President Joe Biden has insisted that his administration will continue to seek the reopening of America's Palestinian consulate in Jerusalem, Axios reported on Wednesday. This move goes against the objections of Israel and its Prime Minister Naftali Bennett, who is worried about the impact the consulate’s reopening would have on his fragile coalition.

Biden met with Bennett for the first time in August when he assured his Israeli counterpart that the U.S. had other options available to it if negotiations over the Iran nuclear deal fell through. The Trump administration had abandoned the accord with the support of Bennett’s predecessor Benjamin Netanyahu, who now leads the Israeli opposition. Like Netanyahu, Bennett is opposed to the nuclear deal.

During their meeting at the White House, Biden also broached the sensitive topic of restoring a U.S. consulate in Jerusalem that was shuttered by former President Donald Trump in 2019. The consulate, originally located in East Jerusalem, served as a conduit for American diplomats to interact with the Palestinian Authority. Biden has stuck to the Trump administration's decision to recognize Jerusalem as Israel's capital and to keep the U.S. embassy there, but he has worked to restore aid to the Palestinian Authority that was cut under his predecessor. 

Biden had been widely expected to reopen the consulate and he insisted to Bennett that he would stick to his position. He also stressed that a commitment was made to reopen it by Secretary of State Antony Blinken, who said in May that the administration would follow through on that promise.

For his part, Bennett expressed his disagreement with the policy. Rather than fight the U.S. president over his desire, the prime minister offered to open policy discussions on the matter between officials on both sides.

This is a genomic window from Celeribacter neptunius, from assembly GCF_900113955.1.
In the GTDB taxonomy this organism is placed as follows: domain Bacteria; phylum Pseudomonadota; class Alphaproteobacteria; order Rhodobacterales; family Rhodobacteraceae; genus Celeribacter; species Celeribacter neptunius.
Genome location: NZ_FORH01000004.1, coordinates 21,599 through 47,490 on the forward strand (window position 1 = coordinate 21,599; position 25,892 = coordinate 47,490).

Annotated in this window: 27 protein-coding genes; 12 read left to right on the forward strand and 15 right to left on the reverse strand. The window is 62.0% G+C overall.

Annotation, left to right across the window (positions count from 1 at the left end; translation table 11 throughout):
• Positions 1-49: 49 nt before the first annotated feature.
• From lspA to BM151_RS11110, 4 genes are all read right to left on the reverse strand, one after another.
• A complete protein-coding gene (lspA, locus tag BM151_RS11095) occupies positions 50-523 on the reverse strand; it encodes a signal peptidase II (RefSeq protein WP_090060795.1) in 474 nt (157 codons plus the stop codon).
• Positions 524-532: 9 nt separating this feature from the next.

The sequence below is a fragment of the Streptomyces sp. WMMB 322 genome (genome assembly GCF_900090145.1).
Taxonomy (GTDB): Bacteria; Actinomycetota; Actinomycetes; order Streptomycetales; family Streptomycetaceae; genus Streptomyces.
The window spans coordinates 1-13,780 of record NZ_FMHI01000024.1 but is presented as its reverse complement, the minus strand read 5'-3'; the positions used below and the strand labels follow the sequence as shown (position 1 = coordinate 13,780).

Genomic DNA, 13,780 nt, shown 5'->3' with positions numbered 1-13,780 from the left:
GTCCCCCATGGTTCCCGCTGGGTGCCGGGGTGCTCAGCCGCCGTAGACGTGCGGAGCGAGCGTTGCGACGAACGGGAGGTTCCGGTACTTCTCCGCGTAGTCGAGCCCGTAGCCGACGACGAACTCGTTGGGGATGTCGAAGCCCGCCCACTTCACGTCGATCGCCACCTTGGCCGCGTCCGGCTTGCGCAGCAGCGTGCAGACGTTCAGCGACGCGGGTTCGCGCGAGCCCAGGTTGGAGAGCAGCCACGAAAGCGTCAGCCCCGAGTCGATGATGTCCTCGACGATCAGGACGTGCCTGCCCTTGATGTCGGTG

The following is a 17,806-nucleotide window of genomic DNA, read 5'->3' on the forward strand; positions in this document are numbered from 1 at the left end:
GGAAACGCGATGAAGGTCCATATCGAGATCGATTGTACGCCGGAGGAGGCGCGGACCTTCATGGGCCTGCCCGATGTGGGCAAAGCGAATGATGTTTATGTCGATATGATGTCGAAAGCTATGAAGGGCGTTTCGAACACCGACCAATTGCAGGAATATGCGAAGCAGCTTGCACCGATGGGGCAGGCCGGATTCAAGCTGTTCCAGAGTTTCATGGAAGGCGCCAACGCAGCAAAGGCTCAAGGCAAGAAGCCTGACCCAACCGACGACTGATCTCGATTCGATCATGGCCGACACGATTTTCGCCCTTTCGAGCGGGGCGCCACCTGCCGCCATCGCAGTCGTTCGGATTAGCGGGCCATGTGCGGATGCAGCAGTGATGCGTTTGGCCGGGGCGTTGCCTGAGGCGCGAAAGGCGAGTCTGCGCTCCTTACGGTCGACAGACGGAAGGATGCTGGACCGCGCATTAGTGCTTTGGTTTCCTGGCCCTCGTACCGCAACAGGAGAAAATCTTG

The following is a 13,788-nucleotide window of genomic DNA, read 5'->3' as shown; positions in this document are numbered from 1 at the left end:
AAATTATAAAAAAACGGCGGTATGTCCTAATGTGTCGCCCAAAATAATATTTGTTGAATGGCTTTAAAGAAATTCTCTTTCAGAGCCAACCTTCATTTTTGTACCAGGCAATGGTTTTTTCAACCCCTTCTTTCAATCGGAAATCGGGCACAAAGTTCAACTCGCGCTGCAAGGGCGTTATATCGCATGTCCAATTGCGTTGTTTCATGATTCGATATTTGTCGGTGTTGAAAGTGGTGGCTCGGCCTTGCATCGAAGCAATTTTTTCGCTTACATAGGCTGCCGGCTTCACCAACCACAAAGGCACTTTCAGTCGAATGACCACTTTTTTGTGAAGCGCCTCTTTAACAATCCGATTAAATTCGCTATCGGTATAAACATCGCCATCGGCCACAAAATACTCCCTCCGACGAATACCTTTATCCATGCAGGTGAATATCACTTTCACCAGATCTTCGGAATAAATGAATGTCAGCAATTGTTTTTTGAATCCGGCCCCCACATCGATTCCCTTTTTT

Reopening the Palestinian consulate could be politically perilous for Bennett, who presides over a fragile coalition of right and left-leaning parties that came together to end Netanyahu’s premiership. Members of his government are not keen to agree to a move they see as infringing on Israeli sovereignty. Any consulate reopening would require Israeli approval beforehand and for Bennett in his desire to keep his coalition together while repairing relations with the U.S., even a single resignation would lead it to collapse.

The Biden administration appears to be cognizant of Bennett’s domestic situation. Since Bennett’s arrival into office, the White House has embraced him as a welcome partner over the more bellicose Netanyahu. As a goodwill gesture, Biden pushed back the consulate’s reopening to November when the Israeli government is expected to push for approval of its first budget on Nov. 4.

U.S. officials speaking to Axios suggest that the budget vote is expected to make or break Bennett’s grip on the prime minister’s office. They predicted that if successful, Bennett can remain in office until he passes the reins to his foreign minister Yair Lapid in accordance with the rotation agreement they brokered to oust Netanyahu. If the vote fails, the coalition risks falling apart.